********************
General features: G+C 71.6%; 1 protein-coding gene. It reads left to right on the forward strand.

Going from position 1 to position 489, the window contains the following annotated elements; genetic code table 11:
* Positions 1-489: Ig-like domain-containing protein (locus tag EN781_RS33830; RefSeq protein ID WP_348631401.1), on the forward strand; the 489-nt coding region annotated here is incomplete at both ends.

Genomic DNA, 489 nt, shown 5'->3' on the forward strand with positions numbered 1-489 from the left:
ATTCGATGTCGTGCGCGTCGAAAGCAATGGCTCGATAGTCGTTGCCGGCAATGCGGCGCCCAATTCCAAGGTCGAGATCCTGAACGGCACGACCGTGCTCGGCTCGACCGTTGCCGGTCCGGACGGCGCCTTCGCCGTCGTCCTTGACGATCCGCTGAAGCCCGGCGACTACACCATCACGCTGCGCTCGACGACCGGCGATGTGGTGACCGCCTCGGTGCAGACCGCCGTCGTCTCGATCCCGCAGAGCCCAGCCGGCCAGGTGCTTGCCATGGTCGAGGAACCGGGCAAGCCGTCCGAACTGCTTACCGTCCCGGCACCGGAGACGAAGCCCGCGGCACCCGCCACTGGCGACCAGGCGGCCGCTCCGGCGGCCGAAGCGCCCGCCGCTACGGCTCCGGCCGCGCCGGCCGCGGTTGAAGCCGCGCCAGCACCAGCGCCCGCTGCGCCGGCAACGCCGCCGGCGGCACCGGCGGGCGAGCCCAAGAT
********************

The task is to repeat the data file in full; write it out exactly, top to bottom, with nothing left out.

General features: G+C 71.6%; 1 protein-coding gene. It reads left to right on the forward strand.

Going from position 1 to position 489, the window contains the following annotated elements; genetic code table 11:
* Positions 1-489: Ig-like domain-containing protein (locus tag EN781_RS33830; RefSeq protein ID WP_348631401.1), on the forward strand; the 489-nt coding region annotated here is incomplete at both ends.

Genomic DNA, 489 nt, shown 5'->3' on the forward strand with positions numbered 1-489 from the left:
ATTCGATGTCGTGCGCGTCGAAAGCAATGGCTCGATAGTCGTTGCCGGCAATGCGGCGCCCAATTCCAAGGTCGAGATCCTGAACGGCACGACCGTGCTCGGCTCGACCGTTGCCGGTCCGGACGGCGCCTTCGCCGTCGTCCTTGACGATCCGCTGAAGCCCGGCGACTACACCATCACGCTGCGCTCGACGACCGGCGATGTGGTGACCGCCTCGGTGCAGACCGCCGTCGTCTCGATCCCGCAGAGCCCAGCCGGCCAGGTGCTTGCCATGGTCGAGGAACCGGGCAAGCCGTCCGAACTGCTTACCGTCCCGGCACCGGAGACGAAGCCCGCGGCACCCGCCACTGGCGACCAGGCGGCCGCTCCGGCGGCCGAAGCGCCCGCCGCTACGGCTCCGGCCGCGCCGGCCGCGGTTGAAGCCGCGCCAGCACCAGCGCCCGCTGCGCCGGCAACGCCGCCGGCGGCACCGGCGGGCGAGCCCAAGAT